NSU Symposium on the American Indian – April 10-15
“Indian Givers: Indigenous Inspirations;” American Indians influencing and inspiring modern culture
(Tahlequah, Oklahoma) -- The Northeastern State University Center for Tribal Studies has announced its 45th Annual Symposium on the American Indian will be April 10-15 in the University Center on the Tahlequah campus. This symposium’s theme is “Indian Givers: Indigenous Inspirations,” and the event will include the return of the NSU Powwow.
“The 45th Annual Symposium on the American Indian will focus on the many ways in which American Indians have contributed to mainstream, western culture through art, literature, government, and other areas of the humanities,” the American Indian Heritage Committee states on the symposium website.
The film series will kick off the symposium with two screenings: “Violet” will be shown on April 10 beginning at 6 p.m. and “Medicine Woman” will be shown April 11 at 6 p.m. Both will be presented in the Webb Auditorium.
The Opening Ceremony will take place on April 12. Beginning at 9:30 a.m., the Native American Student Association will welcome guests with comments from Sara Barnett (Muscogee Creek), director of the Center for Tribal Studies, and Jacob Chavez (Cherokee), president of NASA. The Opening Ceremony will also include a presentation of colors from the Cherokee Nation Color Guard, the Miss Native American NSU Crowning Ceremony and a special presentation from the Wewoka High School students and first year students of Maskoke Seminole Language class.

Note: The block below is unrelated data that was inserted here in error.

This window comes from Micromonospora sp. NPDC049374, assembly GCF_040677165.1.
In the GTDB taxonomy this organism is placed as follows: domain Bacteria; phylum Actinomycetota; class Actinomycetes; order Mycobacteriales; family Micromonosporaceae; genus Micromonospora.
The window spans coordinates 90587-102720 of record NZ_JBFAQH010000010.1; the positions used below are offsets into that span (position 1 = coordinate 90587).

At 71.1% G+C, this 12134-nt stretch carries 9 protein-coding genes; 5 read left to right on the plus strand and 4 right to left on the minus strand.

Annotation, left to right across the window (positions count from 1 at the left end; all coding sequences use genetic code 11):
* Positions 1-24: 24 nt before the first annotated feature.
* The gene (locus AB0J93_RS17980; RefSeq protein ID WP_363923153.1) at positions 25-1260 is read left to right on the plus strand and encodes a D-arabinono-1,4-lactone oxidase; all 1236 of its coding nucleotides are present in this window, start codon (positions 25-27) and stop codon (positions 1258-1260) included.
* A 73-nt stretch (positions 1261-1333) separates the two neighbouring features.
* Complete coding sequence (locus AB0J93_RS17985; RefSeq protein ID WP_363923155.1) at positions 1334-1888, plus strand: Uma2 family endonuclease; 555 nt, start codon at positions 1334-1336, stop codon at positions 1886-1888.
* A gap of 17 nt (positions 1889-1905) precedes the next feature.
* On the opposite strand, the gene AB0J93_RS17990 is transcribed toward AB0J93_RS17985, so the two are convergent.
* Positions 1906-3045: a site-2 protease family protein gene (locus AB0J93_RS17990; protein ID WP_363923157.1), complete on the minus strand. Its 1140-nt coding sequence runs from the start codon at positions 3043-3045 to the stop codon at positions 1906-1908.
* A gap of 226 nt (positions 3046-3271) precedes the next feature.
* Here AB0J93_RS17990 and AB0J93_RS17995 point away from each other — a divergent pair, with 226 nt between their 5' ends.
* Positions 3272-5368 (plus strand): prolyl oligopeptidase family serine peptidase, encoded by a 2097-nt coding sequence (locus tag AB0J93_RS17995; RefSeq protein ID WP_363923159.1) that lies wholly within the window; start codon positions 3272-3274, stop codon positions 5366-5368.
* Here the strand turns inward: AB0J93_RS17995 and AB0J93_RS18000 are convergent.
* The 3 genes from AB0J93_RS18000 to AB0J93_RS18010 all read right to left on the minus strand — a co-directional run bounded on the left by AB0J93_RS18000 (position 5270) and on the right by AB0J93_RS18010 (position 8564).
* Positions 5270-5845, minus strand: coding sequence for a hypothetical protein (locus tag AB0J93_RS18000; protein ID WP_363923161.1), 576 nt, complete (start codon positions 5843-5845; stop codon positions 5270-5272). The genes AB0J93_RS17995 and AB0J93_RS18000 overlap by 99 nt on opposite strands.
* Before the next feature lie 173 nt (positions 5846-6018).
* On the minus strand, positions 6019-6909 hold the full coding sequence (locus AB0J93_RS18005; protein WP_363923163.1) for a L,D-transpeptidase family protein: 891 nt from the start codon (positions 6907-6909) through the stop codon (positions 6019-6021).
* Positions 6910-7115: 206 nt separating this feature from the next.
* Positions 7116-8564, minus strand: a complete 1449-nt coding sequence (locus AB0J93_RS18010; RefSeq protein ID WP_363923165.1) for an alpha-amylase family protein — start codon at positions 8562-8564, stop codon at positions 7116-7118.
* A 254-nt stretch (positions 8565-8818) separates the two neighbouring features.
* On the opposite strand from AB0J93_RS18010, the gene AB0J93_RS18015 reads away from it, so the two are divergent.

Keynote speakers presenting at the symposium include Jacklyn Roessel (Navajo), founder of Grown Up Navajo and former education and public programs director at the Heard Musseum; Dr. Jeff Corntassel (Cherokee), associate professor and graduate advisor in the School of Indigenous Governance at the University of Victoria; Dr. Devon Mihesuah (Choctaw), professor in International Cultural Understanding at the University of Kansas; Tim Tingle (Choctaw), author and storyteller; and Dr. Jenny Davis (Chickasaw), assistant professor of American Indian Studies, Anthropology and Gender and Women’s Studies at the University of Illinois.
Rounding out the activities will be the return of the NSU Powwow on April 15. The day will begin at 2 p.m. with a Gourd Dance, dinner will begin at 5 p.m. and the Grand Entry/Intertribal begins at 7 p.m. and closes out at midnight.
For a full schedule of events and more information about the symposium, visit www.nsuok.edu/symposium.
About the theme “Indian Givers: Indigenous Inspirations”
“The term ‘Indian Giver’ has a rather negative connotation in American culture, reflecting one of the greatest cultural misunderstandings of Western history,” the American Indian Heritage Committee states on the symposium website.
The committee further explains that Lewis and Clark have been credited with coining the term, as they did not quite understand the gift exchange and bartering practices of the local tribes and perceived them to be unfair or even insulting.
“While there were obvious differences in culture, beliefs, and customs of Indigenous people and what would eventually become the dominant western culture, the two have managed to coexist. In fact, there are many areas in which American Indian culture has influenced and inspired the development of modern culture.”
Published: 3/1/2017 4:45:52 PM